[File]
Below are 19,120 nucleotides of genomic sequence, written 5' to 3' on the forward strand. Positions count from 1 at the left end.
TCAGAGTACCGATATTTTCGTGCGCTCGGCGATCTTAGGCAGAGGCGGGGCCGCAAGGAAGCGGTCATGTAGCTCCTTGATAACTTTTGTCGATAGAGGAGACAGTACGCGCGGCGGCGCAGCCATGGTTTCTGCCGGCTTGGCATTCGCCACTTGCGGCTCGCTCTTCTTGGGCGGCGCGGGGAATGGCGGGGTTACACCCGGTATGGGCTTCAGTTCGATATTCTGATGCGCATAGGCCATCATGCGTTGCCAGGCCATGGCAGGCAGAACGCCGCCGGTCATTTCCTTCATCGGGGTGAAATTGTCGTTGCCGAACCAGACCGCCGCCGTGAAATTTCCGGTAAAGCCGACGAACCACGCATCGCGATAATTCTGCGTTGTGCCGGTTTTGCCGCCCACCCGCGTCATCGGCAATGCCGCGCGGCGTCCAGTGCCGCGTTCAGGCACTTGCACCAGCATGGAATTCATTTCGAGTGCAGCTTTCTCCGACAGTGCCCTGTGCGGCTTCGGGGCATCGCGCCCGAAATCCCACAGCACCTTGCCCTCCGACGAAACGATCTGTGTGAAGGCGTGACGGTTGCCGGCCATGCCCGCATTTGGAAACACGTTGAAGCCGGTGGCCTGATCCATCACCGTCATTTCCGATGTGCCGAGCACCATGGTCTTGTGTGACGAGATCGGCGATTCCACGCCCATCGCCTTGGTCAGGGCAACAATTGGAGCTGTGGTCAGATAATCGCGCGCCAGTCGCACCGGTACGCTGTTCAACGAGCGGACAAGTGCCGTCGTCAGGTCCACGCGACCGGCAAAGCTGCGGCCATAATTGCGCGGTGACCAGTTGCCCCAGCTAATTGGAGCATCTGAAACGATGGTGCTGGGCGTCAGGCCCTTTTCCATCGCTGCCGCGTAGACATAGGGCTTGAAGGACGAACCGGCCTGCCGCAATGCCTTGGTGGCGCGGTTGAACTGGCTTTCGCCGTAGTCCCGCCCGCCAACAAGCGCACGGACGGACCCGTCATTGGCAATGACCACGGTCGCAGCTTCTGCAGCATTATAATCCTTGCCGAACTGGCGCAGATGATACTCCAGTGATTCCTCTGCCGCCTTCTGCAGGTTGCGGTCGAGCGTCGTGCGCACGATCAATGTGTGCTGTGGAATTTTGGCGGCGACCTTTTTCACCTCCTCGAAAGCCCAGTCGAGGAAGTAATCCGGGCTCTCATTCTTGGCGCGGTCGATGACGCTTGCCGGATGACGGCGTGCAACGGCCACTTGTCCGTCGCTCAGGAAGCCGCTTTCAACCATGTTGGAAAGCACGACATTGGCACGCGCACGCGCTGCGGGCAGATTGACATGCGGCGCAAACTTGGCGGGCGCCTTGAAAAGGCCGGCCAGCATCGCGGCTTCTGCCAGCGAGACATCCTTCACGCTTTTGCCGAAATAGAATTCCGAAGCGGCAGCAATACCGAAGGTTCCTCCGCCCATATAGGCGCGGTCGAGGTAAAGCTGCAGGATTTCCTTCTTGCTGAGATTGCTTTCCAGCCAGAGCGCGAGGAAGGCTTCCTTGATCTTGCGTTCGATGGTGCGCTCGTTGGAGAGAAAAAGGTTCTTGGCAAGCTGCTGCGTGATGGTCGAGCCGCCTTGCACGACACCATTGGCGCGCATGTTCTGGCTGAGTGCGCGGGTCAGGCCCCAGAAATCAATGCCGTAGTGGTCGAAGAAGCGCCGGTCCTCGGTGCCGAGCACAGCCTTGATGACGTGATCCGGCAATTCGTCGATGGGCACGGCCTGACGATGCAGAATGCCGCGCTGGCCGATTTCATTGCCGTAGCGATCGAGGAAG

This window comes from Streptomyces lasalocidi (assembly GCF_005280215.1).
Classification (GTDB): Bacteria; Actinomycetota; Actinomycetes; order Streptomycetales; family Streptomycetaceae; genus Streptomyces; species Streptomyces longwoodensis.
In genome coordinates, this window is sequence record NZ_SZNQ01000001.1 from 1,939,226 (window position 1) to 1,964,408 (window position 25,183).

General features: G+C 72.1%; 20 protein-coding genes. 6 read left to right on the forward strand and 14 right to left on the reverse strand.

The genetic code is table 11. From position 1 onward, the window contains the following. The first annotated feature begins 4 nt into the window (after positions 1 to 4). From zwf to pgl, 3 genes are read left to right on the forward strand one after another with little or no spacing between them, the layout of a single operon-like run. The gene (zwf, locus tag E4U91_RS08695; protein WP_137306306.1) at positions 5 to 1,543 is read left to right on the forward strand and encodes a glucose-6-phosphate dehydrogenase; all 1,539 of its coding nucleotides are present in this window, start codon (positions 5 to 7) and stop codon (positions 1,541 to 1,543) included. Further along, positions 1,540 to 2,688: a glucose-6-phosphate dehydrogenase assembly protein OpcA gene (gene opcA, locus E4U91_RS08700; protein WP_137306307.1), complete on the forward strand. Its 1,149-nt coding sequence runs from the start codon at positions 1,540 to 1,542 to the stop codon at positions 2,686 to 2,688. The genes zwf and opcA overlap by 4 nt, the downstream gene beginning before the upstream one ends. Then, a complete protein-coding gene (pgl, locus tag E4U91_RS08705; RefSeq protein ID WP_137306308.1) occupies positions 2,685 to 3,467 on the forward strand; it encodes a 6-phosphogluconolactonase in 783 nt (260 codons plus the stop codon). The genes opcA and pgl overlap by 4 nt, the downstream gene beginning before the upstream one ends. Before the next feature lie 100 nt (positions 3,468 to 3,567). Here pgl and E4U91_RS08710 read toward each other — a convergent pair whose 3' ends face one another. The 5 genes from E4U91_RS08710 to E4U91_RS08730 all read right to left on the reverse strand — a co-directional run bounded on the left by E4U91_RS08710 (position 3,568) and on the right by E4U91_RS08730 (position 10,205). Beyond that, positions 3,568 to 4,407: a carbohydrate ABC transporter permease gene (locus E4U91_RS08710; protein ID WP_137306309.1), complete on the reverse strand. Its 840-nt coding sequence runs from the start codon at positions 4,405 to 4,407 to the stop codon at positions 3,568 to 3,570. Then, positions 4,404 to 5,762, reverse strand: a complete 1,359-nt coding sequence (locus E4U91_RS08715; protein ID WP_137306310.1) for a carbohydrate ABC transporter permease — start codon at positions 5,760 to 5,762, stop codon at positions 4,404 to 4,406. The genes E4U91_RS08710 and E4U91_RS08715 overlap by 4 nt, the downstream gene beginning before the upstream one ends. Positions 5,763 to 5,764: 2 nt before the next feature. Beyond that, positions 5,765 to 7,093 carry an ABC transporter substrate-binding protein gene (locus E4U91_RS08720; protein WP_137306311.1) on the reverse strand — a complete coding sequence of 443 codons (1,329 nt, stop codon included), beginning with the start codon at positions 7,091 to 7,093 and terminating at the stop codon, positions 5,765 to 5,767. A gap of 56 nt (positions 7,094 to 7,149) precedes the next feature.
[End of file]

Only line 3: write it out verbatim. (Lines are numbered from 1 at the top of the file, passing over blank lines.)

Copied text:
This window comes from Streptomyces lasalocidi (assembly GCF_005280215.1).